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Quote:
Originally Posted by Larry-NC View Post

Now, you tell me, which one is garbage. I'm sticking with the simple, trouble-free analog units.
I had two trailers, both with analog thermostats. When using the A/C, neither one could come close to maintaining an even temperature. At night the interior would get quite warm, then the A/C would finally kick on and run until it got really cold. I did a little research on this very forum and found that was pretty typical. I switched over to the digital equivalent and now the temp stays within a few degrees.
I was concerned that the new thermostat would lose its setting if the shore power was to cut off briefly, bad news if you leave pets inside on a hot day, but since mine is made for RVs the battery keeps it online. I understand some retrofitted household thermostats won't always do that.
To each his own, I just find the digital style to be a lot more comfortable, especially since I often camp way down it the tropics.
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Old 11-13-2019, 10:02 AM   #8
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Hysteresis

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I had two trailers, both with analog thermostats. When using the A/C, neither one could come close to maintaining an even temperature. At night the interior would get quite warm, then the A/C would finally kick on and run until it got really cold. I did a little research on this very forum and found that was pretty typical. I switched over to the digital equivalent and now the temp stays within a few degrees.
I was concerned that the new thermostat would lose its setting if the shore power was to cut off briefly, bad news if you leave pets inside on a hot day, but since mine is made for RVs the battery keeps it online. I understand some retrofitted household thermostats won't always do that.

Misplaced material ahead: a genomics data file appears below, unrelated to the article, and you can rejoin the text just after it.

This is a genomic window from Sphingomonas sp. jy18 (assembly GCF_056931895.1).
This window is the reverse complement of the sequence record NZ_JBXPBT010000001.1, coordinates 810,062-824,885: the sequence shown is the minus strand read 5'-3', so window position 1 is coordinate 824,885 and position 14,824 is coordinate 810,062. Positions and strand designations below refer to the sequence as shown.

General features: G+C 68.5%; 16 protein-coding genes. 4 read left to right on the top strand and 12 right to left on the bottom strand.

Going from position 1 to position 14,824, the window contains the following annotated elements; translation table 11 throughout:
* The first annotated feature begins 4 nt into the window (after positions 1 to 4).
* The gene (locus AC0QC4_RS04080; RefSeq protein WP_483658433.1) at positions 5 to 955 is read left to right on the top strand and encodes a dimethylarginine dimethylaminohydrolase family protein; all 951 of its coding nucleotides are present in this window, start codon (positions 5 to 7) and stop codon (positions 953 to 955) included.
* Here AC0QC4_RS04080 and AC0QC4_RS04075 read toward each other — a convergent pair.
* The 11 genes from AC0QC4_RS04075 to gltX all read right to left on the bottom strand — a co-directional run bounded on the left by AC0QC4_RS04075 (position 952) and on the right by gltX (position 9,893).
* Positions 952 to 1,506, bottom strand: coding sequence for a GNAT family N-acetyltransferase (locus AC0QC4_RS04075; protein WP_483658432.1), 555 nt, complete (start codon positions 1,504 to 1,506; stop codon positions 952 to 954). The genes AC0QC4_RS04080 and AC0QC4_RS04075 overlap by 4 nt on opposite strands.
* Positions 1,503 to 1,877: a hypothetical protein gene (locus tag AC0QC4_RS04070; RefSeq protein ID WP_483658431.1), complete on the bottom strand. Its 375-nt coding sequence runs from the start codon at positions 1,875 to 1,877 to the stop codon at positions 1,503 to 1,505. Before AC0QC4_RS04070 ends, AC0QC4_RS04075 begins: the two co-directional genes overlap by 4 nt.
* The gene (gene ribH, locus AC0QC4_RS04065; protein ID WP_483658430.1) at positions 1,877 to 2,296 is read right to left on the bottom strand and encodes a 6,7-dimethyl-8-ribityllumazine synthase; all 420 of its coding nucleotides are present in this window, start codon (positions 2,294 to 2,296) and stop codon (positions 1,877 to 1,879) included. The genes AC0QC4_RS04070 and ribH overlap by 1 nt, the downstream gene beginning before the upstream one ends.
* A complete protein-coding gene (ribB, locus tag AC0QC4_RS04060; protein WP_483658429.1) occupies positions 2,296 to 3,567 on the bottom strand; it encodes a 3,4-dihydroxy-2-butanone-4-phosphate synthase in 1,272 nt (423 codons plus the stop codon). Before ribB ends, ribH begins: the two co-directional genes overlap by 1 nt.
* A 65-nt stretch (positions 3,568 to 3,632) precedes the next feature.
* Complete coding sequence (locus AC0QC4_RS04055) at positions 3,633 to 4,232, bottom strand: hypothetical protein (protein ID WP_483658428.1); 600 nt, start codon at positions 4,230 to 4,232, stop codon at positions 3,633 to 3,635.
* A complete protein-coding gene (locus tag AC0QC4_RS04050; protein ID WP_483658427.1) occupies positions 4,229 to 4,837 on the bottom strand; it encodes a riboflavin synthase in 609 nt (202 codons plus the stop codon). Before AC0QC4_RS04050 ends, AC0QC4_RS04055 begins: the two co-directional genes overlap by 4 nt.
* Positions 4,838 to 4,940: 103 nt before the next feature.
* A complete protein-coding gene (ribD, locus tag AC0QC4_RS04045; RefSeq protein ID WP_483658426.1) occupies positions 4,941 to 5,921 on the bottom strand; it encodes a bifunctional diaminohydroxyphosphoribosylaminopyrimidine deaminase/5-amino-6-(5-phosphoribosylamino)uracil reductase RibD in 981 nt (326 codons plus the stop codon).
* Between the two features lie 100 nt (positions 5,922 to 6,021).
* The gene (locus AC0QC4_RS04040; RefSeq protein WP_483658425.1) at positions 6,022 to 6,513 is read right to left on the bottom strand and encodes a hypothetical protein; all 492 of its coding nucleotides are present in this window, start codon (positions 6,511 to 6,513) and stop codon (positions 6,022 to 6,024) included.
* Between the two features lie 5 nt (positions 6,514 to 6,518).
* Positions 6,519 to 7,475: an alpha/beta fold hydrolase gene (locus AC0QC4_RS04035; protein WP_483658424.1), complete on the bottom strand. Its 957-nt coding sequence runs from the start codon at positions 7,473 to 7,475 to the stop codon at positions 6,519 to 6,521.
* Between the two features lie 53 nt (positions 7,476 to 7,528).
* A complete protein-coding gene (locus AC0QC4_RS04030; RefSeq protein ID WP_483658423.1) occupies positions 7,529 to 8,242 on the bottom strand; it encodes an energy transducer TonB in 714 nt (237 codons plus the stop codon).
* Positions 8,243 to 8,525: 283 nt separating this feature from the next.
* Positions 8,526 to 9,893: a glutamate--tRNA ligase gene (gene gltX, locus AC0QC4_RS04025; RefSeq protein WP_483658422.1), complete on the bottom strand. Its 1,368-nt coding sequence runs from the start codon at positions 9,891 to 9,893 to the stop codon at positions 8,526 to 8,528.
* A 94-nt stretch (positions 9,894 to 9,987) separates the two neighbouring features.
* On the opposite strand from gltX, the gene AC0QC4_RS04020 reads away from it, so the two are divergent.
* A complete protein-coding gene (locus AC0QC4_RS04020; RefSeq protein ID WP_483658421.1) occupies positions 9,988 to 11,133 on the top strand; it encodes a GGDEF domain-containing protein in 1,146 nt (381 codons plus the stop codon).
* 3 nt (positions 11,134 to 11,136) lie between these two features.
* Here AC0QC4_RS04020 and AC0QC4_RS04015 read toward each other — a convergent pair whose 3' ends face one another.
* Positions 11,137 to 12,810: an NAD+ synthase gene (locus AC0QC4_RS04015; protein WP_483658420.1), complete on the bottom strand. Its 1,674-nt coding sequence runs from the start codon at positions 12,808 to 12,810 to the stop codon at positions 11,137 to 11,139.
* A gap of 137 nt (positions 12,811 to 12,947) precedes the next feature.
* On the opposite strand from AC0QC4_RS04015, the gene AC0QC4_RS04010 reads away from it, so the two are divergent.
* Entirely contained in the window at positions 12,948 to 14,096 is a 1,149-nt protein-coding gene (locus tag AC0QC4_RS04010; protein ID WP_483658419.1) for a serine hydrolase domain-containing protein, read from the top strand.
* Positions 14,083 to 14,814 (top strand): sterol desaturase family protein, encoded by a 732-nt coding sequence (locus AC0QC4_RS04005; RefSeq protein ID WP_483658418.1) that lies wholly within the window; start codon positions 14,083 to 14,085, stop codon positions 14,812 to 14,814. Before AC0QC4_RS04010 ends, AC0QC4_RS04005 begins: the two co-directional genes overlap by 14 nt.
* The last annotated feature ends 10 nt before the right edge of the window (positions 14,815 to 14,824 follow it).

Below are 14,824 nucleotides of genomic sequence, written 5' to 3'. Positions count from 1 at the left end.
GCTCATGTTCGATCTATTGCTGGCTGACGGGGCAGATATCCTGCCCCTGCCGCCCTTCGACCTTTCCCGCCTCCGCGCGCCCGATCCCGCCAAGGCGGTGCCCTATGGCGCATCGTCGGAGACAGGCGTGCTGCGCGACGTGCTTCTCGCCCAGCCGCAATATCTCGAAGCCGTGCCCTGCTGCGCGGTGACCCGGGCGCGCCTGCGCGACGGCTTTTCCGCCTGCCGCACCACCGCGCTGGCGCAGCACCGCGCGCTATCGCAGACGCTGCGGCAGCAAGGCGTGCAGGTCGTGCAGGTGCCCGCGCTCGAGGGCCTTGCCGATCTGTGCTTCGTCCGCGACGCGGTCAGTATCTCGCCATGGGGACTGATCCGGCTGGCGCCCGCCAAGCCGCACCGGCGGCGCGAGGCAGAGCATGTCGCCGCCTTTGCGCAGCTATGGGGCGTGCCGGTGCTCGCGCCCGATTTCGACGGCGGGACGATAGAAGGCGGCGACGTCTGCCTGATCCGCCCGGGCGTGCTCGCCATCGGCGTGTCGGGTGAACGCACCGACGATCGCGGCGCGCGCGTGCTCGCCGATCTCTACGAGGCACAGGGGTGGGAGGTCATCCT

To each his own, I just find the digital style to be a lot more comfortable, especially since I often camp way down it the tropics.
The gap between start temperature and stop temperature is called, technically, hysteresis. I agree that a wide hysteresis gap is annoying. A too-narrow gap is also annoying. You wouldn't want the furnace or AC to repeatedly run for 30 seconds and stop for 30 seconds, either--in fact it's very hard on the AC compressor (called starting against head pressure).

What is ignored here is that hysteresis is adjustable on analog thermostats and not on digital thermostats. In the trade, the adjuster is called the "anticipator." It's a small rotary rheostat (potentiometer) on the back of the thermostat--you must remove the thermostat base from the wall to adjust it. Typically they are set to around 0.8. Very small adjustments should be made--it doesn't take much to make a big difference.

The anticipator is easy to burn out. If you don't know what you are doing and put 12v across it, you will destroy it. You could possibly damage it by measuring it with an ohmmeter on too high a scale. (Ohmmeters force current through the unknown resistance and measure the voltage drop.) If the anticipator is destroyed, you will get short on/off cycles.
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Old 11-13-2019, 10:21 AM   #9